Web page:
Manayunk Congregation

4101 Freeland Ave, Philadelphia, PA

Sundays, 9:30 & 11:15am

Service times

Center City Congregation

1336 Spring Garden St, Philadelphia, PA

Sundays, 10:00am

Service time

The King & His People

The Gospel of Mark is the true story of the life, death and resurrection of the Son of God. Mark wrote his Gospel for two primary reasons: Exalt the King and encourage the King’s people to follow Him. Mark is a fast paced account of Jesus the King that, at every turn, calls everyone, everywhere to respond to Jesus’ grace by giving Him their ultimate allegiance.

Manayunk Sermons

Jesus is risen! Stand in holy and happy awe of Him.

Resources:

Mark 16 : 1-8

Why do we call it Good Friday? Why do we call it Good Friday when everything about it seems awful? The answer is: The Curtain.

Resources:

Mark 15:1-38

On Palm Sunday Jesus declares his kingship. Following king Jesus means glorifying him through internal holiness and outward expansion

Resources:

Mark 11:1-19

Jesus the King by Tim Keller

Mark (BECNT) by Robert Stein

Jesus Declares his Kingship by John Piper (sermon)

The desire for greatness can lead us to work harder and get better at our jobs or cultivate our gifts. On the other hand, it can also lead to conflict, power grabs, and war. Something has gone wrong. In this passage, Jesus shows us the true greatness is the path He took for us: service.

Resources:

Mark 10:35-45

Baker Exegetical Commentary: Mark, Robert Stein

Jesus the King, Timothy Keller

A person can only serve one Lord and be made secure by one Savior. In this passage, we explore Jesus' call to lose our money in order to gain a greater treasure.

Resources:

Mark 10:17-31

Jesus the King by Tim Keller

Baker Exegetical Commentary, Mark, by Robert Stein

Jesus doesn't require us to bring anything when we come to him, but he does ask us to leave everything when we come. Lose yourself to gain Jesus.

Resources:

Mark 8:27-38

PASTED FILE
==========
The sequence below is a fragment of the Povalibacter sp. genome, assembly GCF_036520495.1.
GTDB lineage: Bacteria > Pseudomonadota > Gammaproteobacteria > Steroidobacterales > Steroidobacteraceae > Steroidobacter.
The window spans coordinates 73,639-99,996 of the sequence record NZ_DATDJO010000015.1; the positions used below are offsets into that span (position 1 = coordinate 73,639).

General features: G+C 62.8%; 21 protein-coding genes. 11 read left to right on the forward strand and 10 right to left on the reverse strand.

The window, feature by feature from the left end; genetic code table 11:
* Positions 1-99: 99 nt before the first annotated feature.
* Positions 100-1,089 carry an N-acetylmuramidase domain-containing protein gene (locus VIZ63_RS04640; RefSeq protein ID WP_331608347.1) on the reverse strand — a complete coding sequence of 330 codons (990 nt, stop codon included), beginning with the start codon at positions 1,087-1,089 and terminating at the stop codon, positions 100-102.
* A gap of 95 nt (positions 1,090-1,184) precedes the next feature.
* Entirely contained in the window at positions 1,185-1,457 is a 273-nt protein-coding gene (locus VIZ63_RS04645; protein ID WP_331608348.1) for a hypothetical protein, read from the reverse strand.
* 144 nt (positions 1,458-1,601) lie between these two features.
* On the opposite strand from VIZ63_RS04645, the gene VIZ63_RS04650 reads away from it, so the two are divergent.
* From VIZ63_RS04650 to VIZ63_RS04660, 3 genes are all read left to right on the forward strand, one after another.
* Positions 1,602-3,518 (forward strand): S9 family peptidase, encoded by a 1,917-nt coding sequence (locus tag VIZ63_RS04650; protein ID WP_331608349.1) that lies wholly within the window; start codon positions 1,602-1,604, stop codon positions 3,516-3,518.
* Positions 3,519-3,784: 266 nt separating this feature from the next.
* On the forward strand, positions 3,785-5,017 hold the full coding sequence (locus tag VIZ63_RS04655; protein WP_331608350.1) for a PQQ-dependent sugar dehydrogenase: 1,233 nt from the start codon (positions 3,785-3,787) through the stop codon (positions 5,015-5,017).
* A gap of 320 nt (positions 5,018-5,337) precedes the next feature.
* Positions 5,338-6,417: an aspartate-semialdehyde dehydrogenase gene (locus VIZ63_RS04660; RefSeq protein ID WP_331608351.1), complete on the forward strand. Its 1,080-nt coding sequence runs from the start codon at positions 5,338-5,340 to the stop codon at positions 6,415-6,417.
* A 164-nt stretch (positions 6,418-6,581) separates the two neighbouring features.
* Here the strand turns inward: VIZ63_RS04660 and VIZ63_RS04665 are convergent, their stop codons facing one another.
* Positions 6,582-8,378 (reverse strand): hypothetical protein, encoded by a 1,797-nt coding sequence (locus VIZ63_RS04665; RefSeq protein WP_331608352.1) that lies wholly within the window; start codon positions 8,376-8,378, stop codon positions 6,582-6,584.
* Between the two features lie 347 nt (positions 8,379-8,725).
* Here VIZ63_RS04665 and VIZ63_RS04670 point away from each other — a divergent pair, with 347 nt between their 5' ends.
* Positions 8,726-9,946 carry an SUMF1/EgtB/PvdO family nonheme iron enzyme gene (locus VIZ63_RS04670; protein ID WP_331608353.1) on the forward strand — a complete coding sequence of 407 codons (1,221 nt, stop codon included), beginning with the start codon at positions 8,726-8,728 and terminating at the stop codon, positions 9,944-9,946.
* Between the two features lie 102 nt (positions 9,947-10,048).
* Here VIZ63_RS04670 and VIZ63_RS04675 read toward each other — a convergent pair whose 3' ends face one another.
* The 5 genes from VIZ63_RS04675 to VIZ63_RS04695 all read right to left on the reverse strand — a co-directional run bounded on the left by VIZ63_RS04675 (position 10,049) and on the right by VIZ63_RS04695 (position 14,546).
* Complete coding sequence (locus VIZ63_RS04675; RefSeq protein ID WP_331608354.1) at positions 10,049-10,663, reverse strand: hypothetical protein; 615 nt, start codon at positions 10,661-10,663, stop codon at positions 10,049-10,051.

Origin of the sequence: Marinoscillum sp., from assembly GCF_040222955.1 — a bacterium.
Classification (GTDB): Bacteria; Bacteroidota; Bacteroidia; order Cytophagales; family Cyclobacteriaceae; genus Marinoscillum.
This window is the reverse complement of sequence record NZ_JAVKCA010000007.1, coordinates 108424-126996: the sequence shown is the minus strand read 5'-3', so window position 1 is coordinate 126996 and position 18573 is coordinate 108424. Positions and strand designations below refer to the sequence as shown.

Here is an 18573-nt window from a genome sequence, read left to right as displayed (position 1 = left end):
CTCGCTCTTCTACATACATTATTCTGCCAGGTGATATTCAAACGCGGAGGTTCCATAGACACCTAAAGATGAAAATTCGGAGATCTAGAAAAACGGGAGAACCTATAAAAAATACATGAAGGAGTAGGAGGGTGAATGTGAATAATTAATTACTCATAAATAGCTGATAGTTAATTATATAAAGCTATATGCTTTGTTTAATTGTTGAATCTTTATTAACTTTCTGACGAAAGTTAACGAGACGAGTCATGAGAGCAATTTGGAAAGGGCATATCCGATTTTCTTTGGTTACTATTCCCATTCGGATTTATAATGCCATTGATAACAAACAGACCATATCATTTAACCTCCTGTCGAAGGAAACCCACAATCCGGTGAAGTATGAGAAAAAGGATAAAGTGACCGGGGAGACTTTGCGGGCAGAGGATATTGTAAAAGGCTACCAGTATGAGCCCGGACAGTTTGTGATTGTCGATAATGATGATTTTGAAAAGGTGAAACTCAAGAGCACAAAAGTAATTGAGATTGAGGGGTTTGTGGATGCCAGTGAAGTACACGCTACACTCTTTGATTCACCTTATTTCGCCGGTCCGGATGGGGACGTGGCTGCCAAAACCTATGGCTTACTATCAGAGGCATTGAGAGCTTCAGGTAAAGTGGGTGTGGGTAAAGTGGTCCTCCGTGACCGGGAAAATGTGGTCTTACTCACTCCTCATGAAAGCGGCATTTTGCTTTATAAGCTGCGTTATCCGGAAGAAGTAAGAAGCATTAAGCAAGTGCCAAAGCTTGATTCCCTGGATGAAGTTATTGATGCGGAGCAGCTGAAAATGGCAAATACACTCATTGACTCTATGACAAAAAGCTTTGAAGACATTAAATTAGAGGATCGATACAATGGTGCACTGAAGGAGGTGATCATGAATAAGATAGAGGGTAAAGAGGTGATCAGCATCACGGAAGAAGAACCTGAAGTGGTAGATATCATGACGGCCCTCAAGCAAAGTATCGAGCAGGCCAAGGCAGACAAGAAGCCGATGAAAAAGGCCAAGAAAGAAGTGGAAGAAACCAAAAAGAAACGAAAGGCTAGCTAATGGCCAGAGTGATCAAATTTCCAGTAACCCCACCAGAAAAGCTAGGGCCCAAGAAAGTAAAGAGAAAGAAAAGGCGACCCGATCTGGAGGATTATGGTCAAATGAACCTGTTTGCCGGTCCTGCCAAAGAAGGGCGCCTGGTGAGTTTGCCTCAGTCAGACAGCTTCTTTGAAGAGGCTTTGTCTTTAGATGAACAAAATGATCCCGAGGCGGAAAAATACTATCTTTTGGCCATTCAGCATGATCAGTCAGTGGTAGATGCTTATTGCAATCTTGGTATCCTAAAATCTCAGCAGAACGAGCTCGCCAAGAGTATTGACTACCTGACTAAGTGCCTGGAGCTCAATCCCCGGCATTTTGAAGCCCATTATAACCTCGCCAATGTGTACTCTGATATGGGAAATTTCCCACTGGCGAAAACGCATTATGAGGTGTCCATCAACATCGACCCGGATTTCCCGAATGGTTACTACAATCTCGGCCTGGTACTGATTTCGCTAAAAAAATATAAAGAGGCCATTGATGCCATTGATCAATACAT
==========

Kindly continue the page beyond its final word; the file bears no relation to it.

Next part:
Baker Exegetical Commentary, Mark, by Robert Stein

Jesus the King by Tim Keller

The religious leaders claim that Jesus' disciples are unclean. Jesus responds by telling them that we all need to be made clean because we have hearts far from God.

Resources:

Mark 7:1-23

Jesus the King by Tim Keller

Baker Exegetical Commentary: Mark, by Robert Stein

When Jesus calms the storm the disciples are filled with awe of him. Only awe of Jesus can drive fear out of our hearts.

Resources:

Mark 4:35-41

Baker Exegetical Commentary on Mark by Robert Stein

Jesus the King by Tim Keller

When Fear Defeats Fear by Paul Tripp

Jesus has announced and displayed His kingdom, yet it faces opposition. While it draws a crowd, not all follow Jesus. Jesus shows that the secret of the kingdom and the fruit that comes with it only comes to those who welcome His Word.

Resources:

Mark 4:1-20

Baker Exegetical Commentary: Mark, Robert Stein

Jesus the King, Timothy Keller

Jesus' conflict with the Pharisees over the Sabbath reveals that He is our true rest.

Resources:

Mark 2:23-28

Jesus the King by Tim Keller

Baker Exegetical Commentary on Mark by Robert Stein

ESV Study Bible Notes – Mark

The crowds come to Jesus for healing, but Jesus responds by offering them a greater healing that only He has the authority to give.

Resources:

Mark 2:1-12

Baker Exegetical Commentary, Mark, by Robert Stein

Jesus the King by Tim Keller

Mark wastes no time at the beginning of his Gospel. Jesus, the Son of God, is calling you!

Resources:

Mark 1:1-20

Baker Exegetical Commentary: Mark by Robert H. Stein

Jesus the King by Tim Keller

ESV Study Bible – Mark

Center City Sermons

Though Jesus had predicted He would rise from the dead, now that He'd died it appears none of His followers believed He would rise. They were just as unlikely to believe it as we today often feel, and yet somehow they ended up believing it. They were surprised by the evidence, and it left them in awe. Jesus has in fact risen, and the only reasonable response is incredible awe.

Resources:

Mark 16:1-8

Baker Exegetical Commentary: Mark, Robert Stein

Jesus the King, Timothy Keller